Asymptomatic coronary artery disease in patients with stroke. Prevalence, prognosis, diagnosis, and treatment.
The frequency of angiographically defined asymptomatic CAD in patients with carotid disease is 40%. Although the prognosis of patients with asymptomatic 1-vessel or 2-vessel CAD is good (annual cardiac mortality rate less than 2%), the prognosis of asymptomatic 3-vessel disease or left main CAD is substantially less favorable (annual cardiac mortality 5-8%). Preliminary data from nonrandomized studies suggest that coronary artery bypass surgery significantly lowers cardiac mortality in patients with asymptomatic 3-vessel or left main CAD. Further studies are needed to determine 1) vascular risk factor profiles that are predictive of asymptomatic CAD in patients with cerebrovascular disease and 2) the prevalence of asymptomatic CAD, especially 3-vessel and left main CAD, in patients with a variety of subtypes of cerebrovascular disease (e.g., carotid disease, atherosclerotic vertebrobasilar disease, cardioembolism, penetrating artery disease, stroke of undetermined cause). If the prevalence of asymptomatic 3-vessel or left main CAD is high in a subset of patients with cerebrovascular disease, a randomized study comparing coronary artery bypass surgery with best medical therapy (anti-ischemic agents, lipid-lowering therapy, and aspirin) may be warranted.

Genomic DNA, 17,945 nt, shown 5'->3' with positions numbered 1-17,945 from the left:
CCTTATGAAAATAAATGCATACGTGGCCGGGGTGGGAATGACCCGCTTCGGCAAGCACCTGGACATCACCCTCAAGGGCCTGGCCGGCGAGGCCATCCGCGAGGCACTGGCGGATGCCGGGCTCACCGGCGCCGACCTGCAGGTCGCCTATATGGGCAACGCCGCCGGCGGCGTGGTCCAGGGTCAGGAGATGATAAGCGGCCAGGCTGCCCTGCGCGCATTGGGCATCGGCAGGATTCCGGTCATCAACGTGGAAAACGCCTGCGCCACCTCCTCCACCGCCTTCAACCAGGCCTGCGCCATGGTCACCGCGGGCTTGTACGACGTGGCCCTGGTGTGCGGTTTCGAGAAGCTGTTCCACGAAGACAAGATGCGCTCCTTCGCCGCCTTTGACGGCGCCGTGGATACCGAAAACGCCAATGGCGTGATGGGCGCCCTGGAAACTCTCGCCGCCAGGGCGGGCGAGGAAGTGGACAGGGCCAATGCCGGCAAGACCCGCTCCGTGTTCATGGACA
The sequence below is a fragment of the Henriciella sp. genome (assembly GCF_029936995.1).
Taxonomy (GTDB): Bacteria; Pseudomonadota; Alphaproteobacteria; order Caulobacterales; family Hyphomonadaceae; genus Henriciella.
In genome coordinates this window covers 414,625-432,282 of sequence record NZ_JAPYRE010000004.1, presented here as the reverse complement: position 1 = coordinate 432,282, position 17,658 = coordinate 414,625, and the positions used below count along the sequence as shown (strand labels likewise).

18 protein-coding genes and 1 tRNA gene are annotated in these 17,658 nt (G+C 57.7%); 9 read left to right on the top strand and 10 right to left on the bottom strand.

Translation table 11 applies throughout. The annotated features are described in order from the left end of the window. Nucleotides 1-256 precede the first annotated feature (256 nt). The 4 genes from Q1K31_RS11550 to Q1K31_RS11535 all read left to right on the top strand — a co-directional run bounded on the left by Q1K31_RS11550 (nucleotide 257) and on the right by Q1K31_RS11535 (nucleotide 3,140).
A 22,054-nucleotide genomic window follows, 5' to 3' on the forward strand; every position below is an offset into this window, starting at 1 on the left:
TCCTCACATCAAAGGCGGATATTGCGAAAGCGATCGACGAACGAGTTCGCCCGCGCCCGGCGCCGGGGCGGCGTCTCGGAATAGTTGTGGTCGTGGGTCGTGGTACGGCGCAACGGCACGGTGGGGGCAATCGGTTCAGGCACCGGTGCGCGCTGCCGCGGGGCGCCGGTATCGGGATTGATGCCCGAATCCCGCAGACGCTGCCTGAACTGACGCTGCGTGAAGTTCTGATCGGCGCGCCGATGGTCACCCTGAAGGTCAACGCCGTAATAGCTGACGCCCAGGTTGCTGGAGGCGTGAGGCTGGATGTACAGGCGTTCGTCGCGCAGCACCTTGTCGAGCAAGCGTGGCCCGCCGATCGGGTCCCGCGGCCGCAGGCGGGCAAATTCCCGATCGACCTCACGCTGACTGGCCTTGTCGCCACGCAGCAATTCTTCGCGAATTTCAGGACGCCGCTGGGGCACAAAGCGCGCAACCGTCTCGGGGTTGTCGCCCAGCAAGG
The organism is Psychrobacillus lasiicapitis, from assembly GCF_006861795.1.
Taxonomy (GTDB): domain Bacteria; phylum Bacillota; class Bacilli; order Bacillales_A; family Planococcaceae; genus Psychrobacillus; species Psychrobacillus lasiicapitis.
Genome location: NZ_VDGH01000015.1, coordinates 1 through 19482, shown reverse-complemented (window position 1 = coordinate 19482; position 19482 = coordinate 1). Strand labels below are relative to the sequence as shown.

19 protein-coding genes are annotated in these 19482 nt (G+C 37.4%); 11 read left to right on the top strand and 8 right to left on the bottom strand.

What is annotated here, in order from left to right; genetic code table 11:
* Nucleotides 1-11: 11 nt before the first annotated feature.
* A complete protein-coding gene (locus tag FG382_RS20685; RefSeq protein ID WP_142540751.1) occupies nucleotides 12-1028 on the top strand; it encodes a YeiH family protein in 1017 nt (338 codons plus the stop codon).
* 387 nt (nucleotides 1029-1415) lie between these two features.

- Copyright © 1992 by American Heart Association